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gretty

Is the BIOS Serial Number Always Set, Constant & Reliable

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Hello

 

I am thinking of using the users BIOS/Motherboard Serial Number to uniquely identify a user (the application runs on Windows OS). When I refer to the BIOS/Motherboard Serial Number I am referring to the serial number returned when you type in: wmic BIOS get SerialNumber

 

I have previously attempted to use the Hard Drive serial number to uniquely identify a user but WMI is notoriously unreliable. For example; if you are running your .exe as an elevated process you will get a different Hard Drive serial number back from WMI. Also as crazy as this sounds, I have had 2 different Windows 8 machines change their Hard Drive serial no. on me when the Hard Drives were not changed at all - I'm not crazy this really happened - I realise there's no better way for people to think you're crazy than saying 'I'm not crazy' but putting that aside - do you know if I will experience these same issues with the BIOS/Motherboard' Serial Number?

 

Some queries

  • Can the user change this serial number? Either using third party applications or through Windows.
  • According to this forum post, not all vendors supply a motherboard UUID so I cannot use this to uniquely identify the user. Do venders mostly/always supply/fill out the BIOS/Motherboard Serial Number or will I also find some computers dont have a serial number?
  • I have tried to uniquely identify a user using the Hard Drive's Serial Number. But I have run into the issue that the serial number can change and that Windows API is unreliable and can return different values. Do you know if I may experience the same issue for the BIOS/Motherboard's Serial Number?
  • Can a standard process (Standard Windows User) retrieve the BIOS/Motherboard Serial Number? Or does the process need to be elevated (Admin User)?
  • What would happen if the user has a virtual machine?

Just to confirm the BIOS is the motherboard, correct? I am a little unclear because I thought the BIOS is the simple software installed on the motherboard.

 

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I am referring to the serial number returned when you type in: wmic BIOS get SerialNumber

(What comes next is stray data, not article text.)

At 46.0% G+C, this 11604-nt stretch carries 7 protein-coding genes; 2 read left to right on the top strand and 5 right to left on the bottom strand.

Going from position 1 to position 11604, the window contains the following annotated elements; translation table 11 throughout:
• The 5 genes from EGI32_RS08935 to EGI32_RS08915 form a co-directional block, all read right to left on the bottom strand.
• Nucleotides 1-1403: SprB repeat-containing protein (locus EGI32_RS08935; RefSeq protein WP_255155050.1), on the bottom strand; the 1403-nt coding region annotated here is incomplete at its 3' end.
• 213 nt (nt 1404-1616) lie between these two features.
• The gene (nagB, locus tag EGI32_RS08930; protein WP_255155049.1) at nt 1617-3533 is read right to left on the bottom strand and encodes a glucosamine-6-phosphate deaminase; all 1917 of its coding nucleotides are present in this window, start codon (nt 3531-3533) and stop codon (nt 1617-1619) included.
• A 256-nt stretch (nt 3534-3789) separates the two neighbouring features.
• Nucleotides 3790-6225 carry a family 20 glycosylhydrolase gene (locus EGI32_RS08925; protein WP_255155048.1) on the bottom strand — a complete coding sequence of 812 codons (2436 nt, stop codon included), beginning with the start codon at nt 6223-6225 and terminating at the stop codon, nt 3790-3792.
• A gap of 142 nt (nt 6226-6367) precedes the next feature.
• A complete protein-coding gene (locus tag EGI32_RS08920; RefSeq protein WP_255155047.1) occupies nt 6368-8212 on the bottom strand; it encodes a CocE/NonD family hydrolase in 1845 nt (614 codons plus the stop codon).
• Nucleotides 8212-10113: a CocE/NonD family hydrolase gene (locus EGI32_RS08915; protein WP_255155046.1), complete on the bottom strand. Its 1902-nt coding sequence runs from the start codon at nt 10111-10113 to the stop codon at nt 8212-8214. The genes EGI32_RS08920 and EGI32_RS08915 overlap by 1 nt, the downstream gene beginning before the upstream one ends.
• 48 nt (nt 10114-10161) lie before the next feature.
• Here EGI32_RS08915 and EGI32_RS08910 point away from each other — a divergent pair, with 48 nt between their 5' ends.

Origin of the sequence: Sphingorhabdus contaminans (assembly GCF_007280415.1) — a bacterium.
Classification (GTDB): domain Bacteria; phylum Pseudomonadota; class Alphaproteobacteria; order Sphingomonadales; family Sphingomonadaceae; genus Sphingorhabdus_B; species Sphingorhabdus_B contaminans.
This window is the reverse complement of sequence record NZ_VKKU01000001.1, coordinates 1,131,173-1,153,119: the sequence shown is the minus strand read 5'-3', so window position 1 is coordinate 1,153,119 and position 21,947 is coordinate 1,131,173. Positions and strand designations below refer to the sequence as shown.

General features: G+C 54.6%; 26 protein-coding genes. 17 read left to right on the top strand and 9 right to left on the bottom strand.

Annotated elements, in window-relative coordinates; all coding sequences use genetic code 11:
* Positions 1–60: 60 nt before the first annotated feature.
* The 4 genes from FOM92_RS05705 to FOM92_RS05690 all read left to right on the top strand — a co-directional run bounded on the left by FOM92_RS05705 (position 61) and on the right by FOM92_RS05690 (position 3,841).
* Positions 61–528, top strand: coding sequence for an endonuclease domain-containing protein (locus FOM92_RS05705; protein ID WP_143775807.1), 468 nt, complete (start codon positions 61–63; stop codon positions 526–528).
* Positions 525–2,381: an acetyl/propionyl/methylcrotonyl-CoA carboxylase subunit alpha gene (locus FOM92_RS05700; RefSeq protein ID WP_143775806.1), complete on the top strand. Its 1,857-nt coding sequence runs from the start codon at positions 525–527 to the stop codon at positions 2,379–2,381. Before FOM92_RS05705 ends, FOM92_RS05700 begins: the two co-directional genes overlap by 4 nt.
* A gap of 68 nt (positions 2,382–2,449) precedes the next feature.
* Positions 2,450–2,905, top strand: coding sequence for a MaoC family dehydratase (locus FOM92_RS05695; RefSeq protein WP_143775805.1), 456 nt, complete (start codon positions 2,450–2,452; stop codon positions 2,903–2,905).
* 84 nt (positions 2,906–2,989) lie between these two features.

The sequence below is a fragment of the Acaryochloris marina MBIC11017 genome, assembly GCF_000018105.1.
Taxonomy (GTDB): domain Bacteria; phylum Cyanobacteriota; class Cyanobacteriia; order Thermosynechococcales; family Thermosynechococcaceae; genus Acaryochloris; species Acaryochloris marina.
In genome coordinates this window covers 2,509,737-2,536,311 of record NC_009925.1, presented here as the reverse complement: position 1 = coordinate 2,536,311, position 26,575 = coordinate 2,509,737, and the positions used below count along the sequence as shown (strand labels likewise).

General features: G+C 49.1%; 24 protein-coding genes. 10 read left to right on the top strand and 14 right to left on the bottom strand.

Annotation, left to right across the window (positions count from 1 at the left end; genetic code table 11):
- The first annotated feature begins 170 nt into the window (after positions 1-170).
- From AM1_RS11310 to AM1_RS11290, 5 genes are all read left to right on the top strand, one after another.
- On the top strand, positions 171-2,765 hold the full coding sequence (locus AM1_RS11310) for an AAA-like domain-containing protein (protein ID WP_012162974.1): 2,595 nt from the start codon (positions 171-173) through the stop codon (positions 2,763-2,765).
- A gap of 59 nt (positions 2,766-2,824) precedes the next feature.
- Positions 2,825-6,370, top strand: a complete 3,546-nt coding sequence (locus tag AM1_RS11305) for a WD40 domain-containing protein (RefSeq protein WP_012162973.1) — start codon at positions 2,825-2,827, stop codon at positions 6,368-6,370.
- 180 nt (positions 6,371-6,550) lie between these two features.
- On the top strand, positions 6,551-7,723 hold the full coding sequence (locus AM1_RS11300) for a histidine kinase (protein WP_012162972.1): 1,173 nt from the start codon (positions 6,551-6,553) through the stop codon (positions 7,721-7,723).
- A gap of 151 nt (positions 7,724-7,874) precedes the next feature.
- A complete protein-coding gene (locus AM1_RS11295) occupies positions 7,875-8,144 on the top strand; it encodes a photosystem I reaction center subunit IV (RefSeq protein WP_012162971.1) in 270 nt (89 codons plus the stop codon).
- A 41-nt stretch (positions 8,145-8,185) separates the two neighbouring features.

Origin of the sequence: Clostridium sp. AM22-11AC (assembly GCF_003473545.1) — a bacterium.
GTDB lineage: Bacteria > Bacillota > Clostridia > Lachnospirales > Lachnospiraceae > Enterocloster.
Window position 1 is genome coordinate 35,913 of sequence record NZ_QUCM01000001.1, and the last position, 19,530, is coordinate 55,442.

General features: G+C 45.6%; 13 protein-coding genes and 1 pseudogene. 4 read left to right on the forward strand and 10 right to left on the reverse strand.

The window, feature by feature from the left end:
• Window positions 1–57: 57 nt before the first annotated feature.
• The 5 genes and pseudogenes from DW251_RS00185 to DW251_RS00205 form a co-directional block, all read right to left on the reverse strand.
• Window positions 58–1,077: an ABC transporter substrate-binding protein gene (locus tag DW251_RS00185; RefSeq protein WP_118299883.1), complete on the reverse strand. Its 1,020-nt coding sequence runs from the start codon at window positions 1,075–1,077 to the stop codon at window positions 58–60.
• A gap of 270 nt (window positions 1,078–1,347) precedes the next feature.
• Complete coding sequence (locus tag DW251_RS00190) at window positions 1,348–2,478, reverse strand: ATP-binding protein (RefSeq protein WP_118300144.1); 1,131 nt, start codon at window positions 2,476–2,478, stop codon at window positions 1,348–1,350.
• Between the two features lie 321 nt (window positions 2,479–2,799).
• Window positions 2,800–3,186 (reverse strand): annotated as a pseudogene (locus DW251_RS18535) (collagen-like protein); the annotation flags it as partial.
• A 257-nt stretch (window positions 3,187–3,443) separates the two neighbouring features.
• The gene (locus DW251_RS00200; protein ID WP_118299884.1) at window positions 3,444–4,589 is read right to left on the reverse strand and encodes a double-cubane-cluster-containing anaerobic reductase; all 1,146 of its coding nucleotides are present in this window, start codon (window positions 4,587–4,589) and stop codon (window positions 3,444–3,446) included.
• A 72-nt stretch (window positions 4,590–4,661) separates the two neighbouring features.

When I run that command, I get back "To be filled by O.E.M." laugh.png

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*Sigh* Well I guess that answers that just like the UUID, not all vendors fill out the serial number information. Back to the drawing board.

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I am referring to the serial number returned when you type in: wmic BIOS get SerialNumber

When I run that command, I get back "To be filled by O.E.M." laugh.png

 

 

I get:

SerialNumber
System Serial Number

ph34r.png

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Mine prints out a serial no. Weird so many computers dont have this information filled out.

 

Microsoft Windows [Version 6.1.7601]
Copyright (c) 2009 Microsoft Corporation.  All rights reserved.

C:\Users\Your_Awesomeness>wmic BIOS get SerialNumber
SerialNumber
YA017957H

 

 

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I would maybe suggest aggregating several numbers together, concatenating them, and then performing a hash to get a unique ID. You could use BIOS serial number, CPUID info, hard drive serial numbers, ethernet MAC addresses, any bit of info you can get your hands on (but only from sources which will remain static).

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Yes I think you're right. From what I've read many anti-piracy software applications do this - even Windows does this to verify a purchased version of Windows (they use 10 different hardware ids to produce a hash). The only problem is; if the user changes their hard drive, or wireless device, etc. the hash will change. So I'll need to be more forgiving and create a 'verification measure'. Hash bios UUID and hard drive serial, hash ethernet mac address and something else, and so on. If 4 out of 5 hashes match ( a 'verfication measure' of 4/5) then we have correctly identified the user.

 

Something along these lines appears to be a good enough compromise of security and legitimate hardware modifications.

Edited by gretty

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Note that it is easy for a hacker to modify your checking logic itself to bypass such protection.

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Actually, what do you need the ID for?

On Android, google tracks your preferences by identifying you via an "advertising ID", essentially a GUID that gets created once but can be recreated manually by the user. Would a similar mechanism work for you? Create a GUID uppon installation, store it in some config file and use that for user identification?

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Our bug reporting system often (with the permission of the reporter) includes the BIOS Id with other system information.  I've noticed it is usually 'to be filled by OEM'.  Given the margins in the PC business and the lack of a business case to spent a fraction of a cent to fill that out, I'm hardly surprised.

 

Tying restrictions to specific hardware identifications has always been a bust, which is why dongles were invented (they provided a reliable hardware identity).  Notice how popular dongles are today?  Gone are the good old days of a chain of USB or better yet serial dongles sticking out the back of your computer.  If ever there was a reason to torrent a cracked copy of software, the dongle was it.  Fortunately, cracking hardware-based protection is so easy such cracked copies were effectively available on day zero.

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